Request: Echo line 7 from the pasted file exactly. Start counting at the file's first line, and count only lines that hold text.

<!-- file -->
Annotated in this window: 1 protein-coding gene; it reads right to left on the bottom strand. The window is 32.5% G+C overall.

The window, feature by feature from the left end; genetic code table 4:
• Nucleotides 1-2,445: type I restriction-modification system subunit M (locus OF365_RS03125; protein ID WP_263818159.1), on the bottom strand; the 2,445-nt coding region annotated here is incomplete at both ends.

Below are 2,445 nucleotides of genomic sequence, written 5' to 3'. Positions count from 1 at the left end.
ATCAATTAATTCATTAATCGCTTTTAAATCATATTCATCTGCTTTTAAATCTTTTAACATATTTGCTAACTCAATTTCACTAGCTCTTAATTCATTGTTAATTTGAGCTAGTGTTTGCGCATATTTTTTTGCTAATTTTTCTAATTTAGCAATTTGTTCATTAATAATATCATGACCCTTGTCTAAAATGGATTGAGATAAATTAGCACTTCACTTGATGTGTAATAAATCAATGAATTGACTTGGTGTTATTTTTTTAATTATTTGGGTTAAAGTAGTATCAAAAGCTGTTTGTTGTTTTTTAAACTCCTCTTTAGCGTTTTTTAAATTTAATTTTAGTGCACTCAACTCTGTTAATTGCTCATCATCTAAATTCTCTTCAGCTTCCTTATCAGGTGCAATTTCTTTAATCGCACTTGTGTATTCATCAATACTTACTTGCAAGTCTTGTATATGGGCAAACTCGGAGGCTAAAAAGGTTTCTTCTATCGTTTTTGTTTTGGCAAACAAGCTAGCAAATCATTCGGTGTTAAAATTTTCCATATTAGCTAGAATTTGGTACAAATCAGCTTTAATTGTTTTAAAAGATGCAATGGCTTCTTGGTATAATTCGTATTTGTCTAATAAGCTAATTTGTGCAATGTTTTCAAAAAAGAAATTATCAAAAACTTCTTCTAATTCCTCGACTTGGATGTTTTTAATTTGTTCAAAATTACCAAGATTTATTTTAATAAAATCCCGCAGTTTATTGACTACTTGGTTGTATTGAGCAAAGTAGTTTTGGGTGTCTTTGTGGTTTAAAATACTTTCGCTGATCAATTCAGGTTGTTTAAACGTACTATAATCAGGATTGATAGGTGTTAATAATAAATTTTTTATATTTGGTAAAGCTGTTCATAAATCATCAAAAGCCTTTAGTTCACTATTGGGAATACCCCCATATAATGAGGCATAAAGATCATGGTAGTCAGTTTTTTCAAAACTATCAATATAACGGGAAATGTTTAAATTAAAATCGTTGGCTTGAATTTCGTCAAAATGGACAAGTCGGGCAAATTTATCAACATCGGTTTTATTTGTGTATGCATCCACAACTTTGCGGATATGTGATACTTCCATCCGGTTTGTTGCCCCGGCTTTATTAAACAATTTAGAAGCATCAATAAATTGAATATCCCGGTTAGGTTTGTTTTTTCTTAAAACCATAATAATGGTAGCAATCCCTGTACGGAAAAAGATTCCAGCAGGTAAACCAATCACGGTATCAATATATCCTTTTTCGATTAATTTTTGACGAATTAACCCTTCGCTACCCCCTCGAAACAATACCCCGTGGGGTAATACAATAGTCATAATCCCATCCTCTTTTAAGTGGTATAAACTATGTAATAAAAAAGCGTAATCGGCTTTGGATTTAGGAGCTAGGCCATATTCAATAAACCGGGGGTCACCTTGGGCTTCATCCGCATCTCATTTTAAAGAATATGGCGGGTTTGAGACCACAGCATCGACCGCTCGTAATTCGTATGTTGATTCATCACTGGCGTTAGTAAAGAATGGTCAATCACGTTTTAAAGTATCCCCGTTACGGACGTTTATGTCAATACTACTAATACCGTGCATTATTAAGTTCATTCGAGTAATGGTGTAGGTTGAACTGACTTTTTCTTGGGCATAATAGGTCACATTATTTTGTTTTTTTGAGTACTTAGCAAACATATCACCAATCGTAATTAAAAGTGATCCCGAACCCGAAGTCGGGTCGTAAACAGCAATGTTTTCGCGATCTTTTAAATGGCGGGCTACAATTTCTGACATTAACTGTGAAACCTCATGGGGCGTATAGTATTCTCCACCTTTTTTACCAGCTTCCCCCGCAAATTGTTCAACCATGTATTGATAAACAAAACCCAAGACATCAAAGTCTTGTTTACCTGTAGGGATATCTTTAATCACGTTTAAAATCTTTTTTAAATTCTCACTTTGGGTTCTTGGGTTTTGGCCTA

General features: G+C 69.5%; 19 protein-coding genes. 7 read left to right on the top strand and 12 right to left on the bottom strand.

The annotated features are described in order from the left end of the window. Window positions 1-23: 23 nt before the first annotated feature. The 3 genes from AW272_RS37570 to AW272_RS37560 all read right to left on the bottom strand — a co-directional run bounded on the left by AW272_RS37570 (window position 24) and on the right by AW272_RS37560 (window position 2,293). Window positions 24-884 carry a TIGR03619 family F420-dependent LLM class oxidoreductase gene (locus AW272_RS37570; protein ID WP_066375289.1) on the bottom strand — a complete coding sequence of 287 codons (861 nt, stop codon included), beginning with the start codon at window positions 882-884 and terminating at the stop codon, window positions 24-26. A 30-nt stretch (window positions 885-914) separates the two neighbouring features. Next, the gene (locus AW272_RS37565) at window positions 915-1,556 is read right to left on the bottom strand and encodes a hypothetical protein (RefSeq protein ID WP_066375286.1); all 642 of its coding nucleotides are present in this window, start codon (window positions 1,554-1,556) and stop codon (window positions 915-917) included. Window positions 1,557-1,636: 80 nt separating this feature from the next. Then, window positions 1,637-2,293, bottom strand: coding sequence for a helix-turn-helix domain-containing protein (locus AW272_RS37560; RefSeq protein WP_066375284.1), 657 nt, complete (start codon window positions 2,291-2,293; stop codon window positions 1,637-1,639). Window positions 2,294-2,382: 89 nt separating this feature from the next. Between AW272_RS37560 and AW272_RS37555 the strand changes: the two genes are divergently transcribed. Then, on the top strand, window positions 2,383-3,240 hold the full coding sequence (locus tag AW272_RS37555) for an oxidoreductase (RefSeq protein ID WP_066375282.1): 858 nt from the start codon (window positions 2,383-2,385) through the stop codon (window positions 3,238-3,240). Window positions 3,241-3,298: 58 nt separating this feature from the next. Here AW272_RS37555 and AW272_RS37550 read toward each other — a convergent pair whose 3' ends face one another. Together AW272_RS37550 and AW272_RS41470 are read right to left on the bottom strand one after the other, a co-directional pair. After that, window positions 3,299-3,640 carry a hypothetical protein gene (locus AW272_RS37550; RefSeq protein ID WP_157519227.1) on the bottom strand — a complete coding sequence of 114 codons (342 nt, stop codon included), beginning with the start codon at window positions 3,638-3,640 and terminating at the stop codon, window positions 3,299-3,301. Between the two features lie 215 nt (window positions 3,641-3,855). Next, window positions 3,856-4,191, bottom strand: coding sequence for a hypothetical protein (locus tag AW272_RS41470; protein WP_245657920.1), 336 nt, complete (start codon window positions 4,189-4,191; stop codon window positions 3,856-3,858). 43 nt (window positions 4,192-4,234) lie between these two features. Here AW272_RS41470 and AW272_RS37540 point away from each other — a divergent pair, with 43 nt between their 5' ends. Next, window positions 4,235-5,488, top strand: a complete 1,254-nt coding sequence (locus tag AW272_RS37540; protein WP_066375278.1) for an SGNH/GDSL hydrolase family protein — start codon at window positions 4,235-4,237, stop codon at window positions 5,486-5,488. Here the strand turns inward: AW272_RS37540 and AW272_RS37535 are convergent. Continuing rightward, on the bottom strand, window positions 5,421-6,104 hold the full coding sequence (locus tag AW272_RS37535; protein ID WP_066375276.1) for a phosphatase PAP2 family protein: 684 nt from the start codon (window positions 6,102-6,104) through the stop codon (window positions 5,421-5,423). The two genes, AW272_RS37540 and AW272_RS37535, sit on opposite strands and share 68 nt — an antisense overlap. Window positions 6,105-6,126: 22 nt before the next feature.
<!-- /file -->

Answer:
The annotated features are described in order from the left end of the window. Window positions 1-23: 23 nt before the first annotated feature. The 3 genes from AW272_RS37570 to AW272_RS37560 all read right to left on the bottom strand — a co-directional run bounded on the left by AW272_RS37570 (window position 24) and on the right by AW272_RS37560 (window position 2,293). Window positions 24-884 carry a TIGR03619 family F420-dependent LLM class oxidoreductase gene (locus AW272_RS37570; protein ID WP_066375289.1) on the bottom strand — a complete coding sequence of 287 codons (861 nt, stop codon included), beginning with the start codon at window positions 882-884 and terminating at the stop codon, window positions 24-26. A 30-nt stretch (window positions 885-914) separates the two neighbouring features. Next, the gene (locus AW272_RS37565) at window positions 915-1,556 is read right to left on the bottom strand and encodes a hypothetical protein (RefSeq protein ID WP_066375286.1); all 642 of its coding nucleotides are present in this window, start codon (window positions 1,554-1,556) and stop codon (window positions 915-917) included. Window positions 1,557-1,636: 80 nt separating this feature from the next. Then, window positions 1,637-2,293, bottom strand: coding sequence for a helix-turn-helix domain-containing protein (locus AW272_RS37560; RefSeq protein WP_066375284.1), 657 nt, complete (start codon window positions 2,291-2,293; stop codon window positions 1,637-1,639). Window positions 2,294-2,382: 89 nt separating this feature from the next. Between AW272_RS37560 and AW272_RS37555 the strand changes: the two genes are divergently transcribed. Then, on the top strand, window positions 2,383-3,240 hold the full coding sequence (locus tag AW272_RS37555) for an oxidoreductase (RefSeq protein ID WP_066375282.1): 858 nt from the start codon (window positions 2,383-2,385) through the stop codon (window positions 3,238-3,240). Window positions 3,241-3,298: 58 nt separating this feature from the next. Here AW272_RS37555 and AW272_RS37550 read toward each other — a convergent pair whose 3' ends face one another. Together AW272_RS37550 and AW272_RS41470 are read right to left on the bottom strand one after the other, a co-directional pair. After that, window positions 3,299-3,640 carry a hypothetical protein gene (locus AW272_RS37550; RefSeq protein ID WP_157519227.1) on the bottom strand — a complete coding sequence of 114 codons (342 nt, stop codon included), beginning with the start codon at window positions 3,638-3,640 and terminating at the stop codon, window positions 3,299-3,301. Between the two features lie 215 nt (window positions 3,641-3,855). Next, window positions 3,856-4,191, bottom strand: coding sequence for a hypothetical protein (locus tag AW272_RS41470; protein WP_245657920.1), 336 nt, complete (start codon window positions 4,189-4,191; stop codon window positions 3,856-3,858). 43 nt (window positions 4,192-4,234) lie between these two features. Here AW272_RS41470 and AW272_RS37540 point away from each other — a divergent pair, with 43 nt between their 5' ends. Next, window positions 4,235-5,488, top strand: a complete 1,254-nt coding sequence (locus tag AW272_RS37540; protein WP_066375278.1) for an SGNH/GDSL hydrolase family protein — start codon at window positions 4,235-4,237, stop codon at window positions 5,486-5,488. Here the strand turns inward: AW272_RS37540 and AW272_RS37535 are convergent. Continuing rightward, on the bottom strand, window positions 5,421-6,104 hold the full coding sequence (locus tag AW272_RS37535; protein ID WP_066375276.1) for a phosphatase PAP2 family protein: 684 nt from the start codon (window positions 6,102-6,104) through the stop codon (window positions 5,421-5,423). The two genes, AW272_RS37540 and AW272_RS37535, sit on opposite strands and share 68 nt — an antisense overlap. Window positions 6,105-6,126: 22 nt before the next feature.